There is no evidence to suggest that Glyn Dwr was present at Radcot Bridge in December 1387 but as a member of Arundel’s retinue as was Thomas Mortimer who was indeed present, then it is just possible. It is not known for certain if Glyn Dwr was a part of Richard II’s force that went to Ireland in 1394, but if he was as is speculated then he would have served alongside Roger, 4th earl of March, Thomas Mortimer and Edmund himself. The Mortimer lordship of Denbigh also bordered Glyn Dwr’s lands and not withstanding this, Iolo Goch, Glyn Dwr’s ‘unofficial’ bard also wrote a (very long) praise poem of Edmund’s brother Roger, part of which reads;
‘Sir Roger of the azure shield,…
Sir Roger of great Mortimer,
young Roger, plank of battle,
you are a warlike serpent of Sir Ralph’s line,
lord of Rhos, golden bright Roger,
hero, conqueror of a hundred forts,
heart of the angels of England,
and her chief supporter and her bridge,
sweet tree of talent, he causes good below,
white lord, bud of Usk.’ [11.]
Most importantly, in October 1401 Glyn Dwr passed a message on to Henry IV via Edmund and his Percy relatives suggesting that he would acquiesce to the king in return for his life being spared.[12.] This suggests a degree of trust between them, as well as an open dialogue despite being in the throes of warfare. The involvement of the Percy family is unsurprising given their responsibilities in Wales on behalf of the crown and in particular, Henry of Monmouth, Prince of Wales. Edmund is trickier to explain and it may just well be that Edmund did know Glyn Dwr personally which is why the beleaguered Welshman reached out to him. Furthermore, the fact that Glyn Dwr spared Denbigh and other Mortimer lands when on the rampage earlier in the year [13.] may indicate a friendship or at the very least, a degree of respect between the two. Glyn Dwr’s lands lay close to the border with Wales and he would have made friends and acquaintances throughout his life as would Edmund Mortimer. Their lives did not just abruptly start in 1402. The prior relationship between the two may well explain Henry IV’s suspicion after Bryn Glas but it does not necessarily mean that it was correct, it may just well be that Henry IV, nervous of the Mortimer claim wanted it to be true.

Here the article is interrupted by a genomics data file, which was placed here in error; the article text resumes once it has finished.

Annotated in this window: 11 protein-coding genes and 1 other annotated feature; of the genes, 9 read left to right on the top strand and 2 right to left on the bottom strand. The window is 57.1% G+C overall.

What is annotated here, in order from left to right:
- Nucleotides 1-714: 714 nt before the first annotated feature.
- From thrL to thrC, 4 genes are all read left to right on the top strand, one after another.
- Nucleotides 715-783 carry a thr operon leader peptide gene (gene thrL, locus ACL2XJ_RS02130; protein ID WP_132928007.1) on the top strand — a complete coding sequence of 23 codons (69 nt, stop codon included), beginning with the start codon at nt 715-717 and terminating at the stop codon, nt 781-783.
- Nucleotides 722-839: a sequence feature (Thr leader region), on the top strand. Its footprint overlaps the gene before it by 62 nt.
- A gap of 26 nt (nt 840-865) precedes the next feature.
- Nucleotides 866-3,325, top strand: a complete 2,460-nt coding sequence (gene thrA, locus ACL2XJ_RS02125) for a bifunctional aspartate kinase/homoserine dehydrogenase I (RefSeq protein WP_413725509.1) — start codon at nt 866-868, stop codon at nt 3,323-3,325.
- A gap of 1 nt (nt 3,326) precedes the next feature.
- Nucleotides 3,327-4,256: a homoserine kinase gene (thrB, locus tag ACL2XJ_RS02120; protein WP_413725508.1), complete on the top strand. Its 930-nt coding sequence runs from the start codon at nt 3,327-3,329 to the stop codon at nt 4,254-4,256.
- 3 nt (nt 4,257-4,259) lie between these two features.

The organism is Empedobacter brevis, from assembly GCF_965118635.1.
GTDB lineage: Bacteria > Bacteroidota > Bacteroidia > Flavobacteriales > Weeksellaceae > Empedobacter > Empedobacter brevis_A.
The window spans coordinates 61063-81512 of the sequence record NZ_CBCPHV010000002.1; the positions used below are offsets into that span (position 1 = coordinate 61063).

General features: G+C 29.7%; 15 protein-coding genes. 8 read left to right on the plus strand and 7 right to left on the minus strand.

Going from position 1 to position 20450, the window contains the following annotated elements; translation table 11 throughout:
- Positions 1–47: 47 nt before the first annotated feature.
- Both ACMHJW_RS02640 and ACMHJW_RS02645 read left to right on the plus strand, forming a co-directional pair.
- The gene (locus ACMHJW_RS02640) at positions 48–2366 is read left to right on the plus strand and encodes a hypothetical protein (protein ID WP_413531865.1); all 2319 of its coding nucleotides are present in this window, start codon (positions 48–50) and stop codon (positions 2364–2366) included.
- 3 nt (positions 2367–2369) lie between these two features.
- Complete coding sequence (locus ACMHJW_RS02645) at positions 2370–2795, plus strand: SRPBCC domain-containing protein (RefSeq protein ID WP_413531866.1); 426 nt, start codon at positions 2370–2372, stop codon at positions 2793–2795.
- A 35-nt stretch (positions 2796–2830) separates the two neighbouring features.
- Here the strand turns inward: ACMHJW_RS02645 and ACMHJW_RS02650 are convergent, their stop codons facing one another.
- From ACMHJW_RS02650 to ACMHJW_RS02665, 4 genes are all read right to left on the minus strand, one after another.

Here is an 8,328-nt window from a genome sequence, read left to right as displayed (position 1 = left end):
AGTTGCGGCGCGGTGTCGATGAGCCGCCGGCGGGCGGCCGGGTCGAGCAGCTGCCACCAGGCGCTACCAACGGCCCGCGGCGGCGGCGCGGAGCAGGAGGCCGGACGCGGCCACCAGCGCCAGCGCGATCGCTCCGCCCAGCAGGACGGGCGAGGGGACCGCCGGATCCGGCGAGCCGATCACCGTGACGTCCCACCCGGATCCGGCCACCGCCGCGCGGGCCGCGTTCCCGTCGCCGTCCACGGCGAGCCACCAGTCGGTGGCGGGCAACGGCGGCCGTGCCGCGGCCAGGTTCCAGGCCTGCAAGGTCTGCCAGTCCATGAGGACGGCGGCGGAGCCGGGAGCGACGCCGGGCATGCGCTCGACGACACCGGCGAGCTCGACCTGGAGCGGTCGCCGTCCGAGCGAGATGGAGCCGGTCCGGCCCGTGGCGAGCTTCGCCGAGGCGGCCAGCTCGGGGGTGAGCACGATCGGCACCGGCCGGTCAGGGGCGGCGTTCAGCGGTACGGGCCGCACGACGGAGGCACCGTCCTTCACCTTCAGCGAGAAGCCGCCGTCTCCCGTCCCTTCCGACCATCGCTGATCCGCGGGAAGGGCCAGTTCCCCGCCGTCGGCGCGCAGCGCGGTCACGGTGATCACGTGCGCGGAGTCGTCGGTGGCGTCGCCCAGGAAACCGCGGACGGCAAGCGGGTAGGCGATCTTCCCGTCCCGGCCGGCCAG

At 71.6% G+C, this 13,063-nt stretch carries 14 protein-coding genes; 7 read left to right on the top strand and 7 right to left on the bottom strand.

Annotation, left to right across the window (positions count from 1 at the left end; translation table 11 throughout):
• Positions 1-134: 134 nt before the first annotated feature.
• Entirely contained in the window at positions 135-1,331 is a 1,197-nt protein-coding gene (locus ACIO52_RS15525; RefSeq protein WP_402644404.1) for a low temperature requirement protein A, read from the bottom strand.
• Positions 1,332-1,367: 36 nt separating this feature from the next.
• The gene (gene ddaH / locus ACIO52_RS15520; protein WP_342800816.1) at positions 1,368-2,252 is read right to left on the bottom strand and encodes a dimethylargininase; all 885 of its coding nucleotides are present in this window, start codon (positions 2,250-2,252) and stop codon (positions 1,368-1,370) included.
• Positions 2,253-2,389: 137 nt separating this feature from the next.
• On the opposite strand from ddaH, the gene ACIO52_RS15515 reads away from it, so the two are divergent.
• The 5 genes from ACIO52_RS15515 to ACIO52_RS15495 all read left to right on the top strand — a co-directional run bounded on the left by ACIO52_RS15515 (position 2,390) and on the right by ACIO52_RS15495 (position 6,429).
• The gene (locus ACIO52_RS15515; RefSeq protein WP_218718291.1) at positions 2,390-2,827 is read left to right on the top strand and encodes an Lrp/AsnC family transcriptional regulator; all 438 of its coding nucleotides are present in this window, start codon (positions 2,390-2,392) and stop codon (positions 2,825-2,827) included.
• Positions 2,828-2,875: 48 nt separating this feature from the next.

[The effigy of King Henry IV at Canterbury Cathedral; photo courtesy of Trish Pettie]
Of course, there may be some truth to the kings accusations but it is speculative at best. Ramsay states that Edmund had been ‘co-habiting’ with Catrin Glyn Dwr and married her after throwing in his lot with Glyn Dwr but unfortunately does not give a source for this assertion.[14.] Edmund himself had no cause to love or even like Henry IV [15.] and may well have been disaffected but as aforementioned, he had too much to lose and little to gain throwing in his lot with Glyn Dwr and a rebellion that was far from the national uprising that it would later become. Edmund as shown above was only too aware that Glyn Dwr would accept a pardon if offered.
However supposing that Edmund was having a love affair with Catrin Glyn Dwr prior to Bryn Glas in June 1402 it would explain the delay of their marriage until the end of November of that year as the Glyn Dwr’s request for a pardon was not dealt with until November when parliament sat. But on balance, its highly unlikely that Edmund was openly in a relationship with Catrin Glyn Dwr prior to June 1402 and it is even less likely that Glyn Dwr sanctioned his daughter sleeping and living with a man that she was not married to. Further to this, a violent argument had broken out between Edmund’s brother in law Henry Percy and Henry IV in October 1402 over, amongst other things, Percy’s accusation that Henry had dishonoured himself by not ransoming Edmund. It is reported that Henry ended up punching Percy in the face. [16.] Furthermore Usk lends his voice to suggestion that Edmund was indeed still loyal to Henry IV at Bryn Glas stating that Edmund only married Catrin Glyn Dwr in order to obtain an earlier release.
Whatever the truth of the matter, Edmund was still a prisoner in November 1402 and on the last day of the month he married Catrin Glyn Dwr.[17.] We know very little about Catrin herself unfortunately. She was probably the eldest daughter of Glyn Dwr and Marged ferch Dafydd and born in the 1380’s so somewhat younger than Edmund himself. She would have grown up in relative comfort, living at Sycharth and Glyndyfrdwy. Llywelyn y Glyn, a Welsh bard later composed a poem complimenting the beauty of Catrin’s sister Gwenllian, praising her white skin and golden hair [18.] and it may be that Catrin was a beauty like her sister.